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Selling Your Senior Housing Facility? Want a Fast Close? Be Prepared!

In this hot seller’s market a seller must be prepared for an increasingly rigorous due diligence process by prospective buyers.  Healthcare legislation uncertainty coupled with increased competition for quality assets has led to heightened diligence by buyers whose aim is to evaluate, mitigate and price the perceived risk attendant to health care transactions.

The following will help Sellers be prepared:

  1. Be prepared to provide 3 years financial statements and year to date financial statement. Your senior housing broker should request a list of all benefits of ownership that might be added back to the facility’s earnings before interest, taxes, depreciation and amortization (EBITDA).  Banks will also look for an industry average 5% management fee for underwriting.
  2. Tax Returns. Be prepared to provide 3 years tax returns and current years extension if filed.
  3. Be prepared to provide 3 years census by payor.
  4. Payor information. Identify and produce all provider agreements, demonstrate compliance with billing and reimbursement and payment regulations, or show what remedial steps will be taken to resolve any issues prior to closing.
  5. Regulatory compliance. Be prepared to provide the facility’s last two years State and Federal surveys along with all plans of correction (POC).
  6. Be prepared to provide the last 2 payroll runs.
  7. Be prepared to provide copies of all collective bargaining agreements.
  8. Real Property. Be prepared to provide evidence of ownership and a survey.  Disclose any environmental issues if they exist.
  9. Licenses & Waivers. Provide all information relating to licenses and certifications relevant to the operation, including healthcare licenses, certificates of need, and local business licenses.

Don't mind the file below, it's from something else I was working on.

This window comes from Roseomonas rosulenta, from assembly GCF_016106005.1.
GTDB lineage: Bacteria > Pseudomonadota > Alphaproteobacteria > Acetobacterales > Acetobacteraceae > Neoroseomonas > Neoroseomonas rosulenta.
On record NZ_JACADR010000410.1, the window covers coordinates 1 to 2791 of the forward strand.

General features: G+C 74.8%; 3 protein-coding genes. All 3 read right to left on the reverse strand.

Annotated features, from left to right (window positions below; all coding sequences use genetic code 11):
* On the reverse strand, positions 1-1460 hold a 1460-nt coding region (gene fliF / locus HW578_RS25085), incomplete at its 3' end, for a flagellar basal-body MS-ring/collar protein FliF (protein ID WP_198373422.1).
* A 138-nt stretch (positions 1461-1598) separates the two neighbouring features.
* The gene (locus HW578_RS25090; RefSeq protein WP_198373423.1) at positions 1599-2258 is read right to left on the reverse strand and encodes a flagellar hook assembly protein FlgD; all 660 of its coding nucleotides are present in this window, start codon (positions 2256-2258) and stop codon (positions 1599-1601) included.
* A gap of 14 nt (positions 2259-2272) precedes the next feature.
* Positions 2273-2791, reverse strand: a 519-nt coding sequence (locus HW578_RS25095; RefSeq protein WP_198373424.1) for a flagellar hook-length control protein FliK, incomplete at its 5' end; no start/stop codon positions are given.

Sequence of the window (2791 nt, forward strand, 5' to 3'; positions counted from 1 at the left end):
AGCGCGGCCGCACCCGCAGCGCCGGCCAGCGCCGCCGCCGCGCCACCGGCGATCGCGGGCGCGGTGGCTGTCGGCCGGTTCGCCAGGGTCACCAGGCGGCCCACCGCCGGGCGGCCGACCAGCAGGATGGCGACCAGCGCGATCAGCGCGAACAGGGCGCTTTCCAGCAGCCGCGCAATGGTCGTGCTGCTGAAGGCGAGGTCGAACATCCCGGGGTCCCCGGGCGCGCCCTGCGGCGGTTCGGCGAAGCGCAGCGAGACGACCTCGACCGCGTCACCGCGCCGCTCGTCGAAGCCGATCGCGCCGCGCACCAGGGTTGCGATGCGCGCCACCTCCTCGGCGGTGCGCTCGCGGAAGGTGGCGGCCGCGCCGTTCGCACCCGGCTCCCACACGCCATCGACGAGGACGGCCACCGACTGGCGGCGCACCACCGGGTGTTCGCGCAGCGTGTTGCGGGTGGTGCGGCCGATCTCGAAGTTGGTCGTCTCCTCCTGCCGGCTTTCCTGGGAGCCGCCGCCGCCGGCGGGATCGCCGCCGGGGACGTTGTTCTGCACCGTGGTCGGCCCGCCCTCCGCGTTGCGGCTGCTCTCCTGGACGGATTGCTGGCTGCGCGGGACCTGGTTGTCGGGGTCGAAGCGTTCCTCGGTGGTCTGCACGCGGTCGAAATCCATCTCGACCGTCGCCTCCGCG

10. Confirm that all ongoing litigation is covered by insurance and that anticipated liability is within policy limits.
  11. Compile a detailed schedule of fixed assets and inventory.   Identify whether any assets are leased or subject to liens and if so provide the underlying lease or debt instruments.  Identify which assets may not be transferred to the buyer because they are owned by other parties.

The due diligence period in a transaction can make or break a transaction. Not being prepared will cost sellers money and could prevent the close.   Well organized data is essential and is evidence of the seller’s professionalism which instills buyer confidence.  It demonstrates pride of ownership and value and results in a smooth transaction and a fast close.

Skilled Nursing, Assisted Living, CCRC & Healthcare Providers Face “The Culture Change”

A number of my other Blogs addressed the impact that the Skilled Nursing industry has been experiencing with HISP, (self-insurance), dual eligibility and early hospital readmission penalties. This blog explores the brighter side.  There are many positive steps being taken by Nursing Home Providers and all healthcare providers that reflect the shift from the historically operated and regulated institutionalized medical/residential facilities to person-centered care based on the belief that values and wishes of residents should be honored by those working directly with the residents,   and those individual values and wishes are of prime importance.  By the 21st century most providers were aware that the nursing home and healthcare providers of the past no longer met the needs or the demands of the generation seeking transitional care or long term care.  The following reflects examples of how some providers have met the challenge of Culture Change:

Village Care in New York became aware that they needed to distinguish between the residents that were looking for short term care and those that required long term care.  They found that most of their residents were interested in getting quality care and returning home.   Village care responded by creating a plan that would build a unique, new short-stay plan program that would help people heal and recover faster and therefore return home sooner.   The needs and desires of the individual became the paramount concern of Doctors, nurses and care givers and all employees of Village Care.  The consideration of the needs of today’s patient, and the demand in the community for high-quality post-hospital rehab, shaped the plan and design for the Village Care Rehabilitation and Nursing Center, defining its role in New York City healthcare.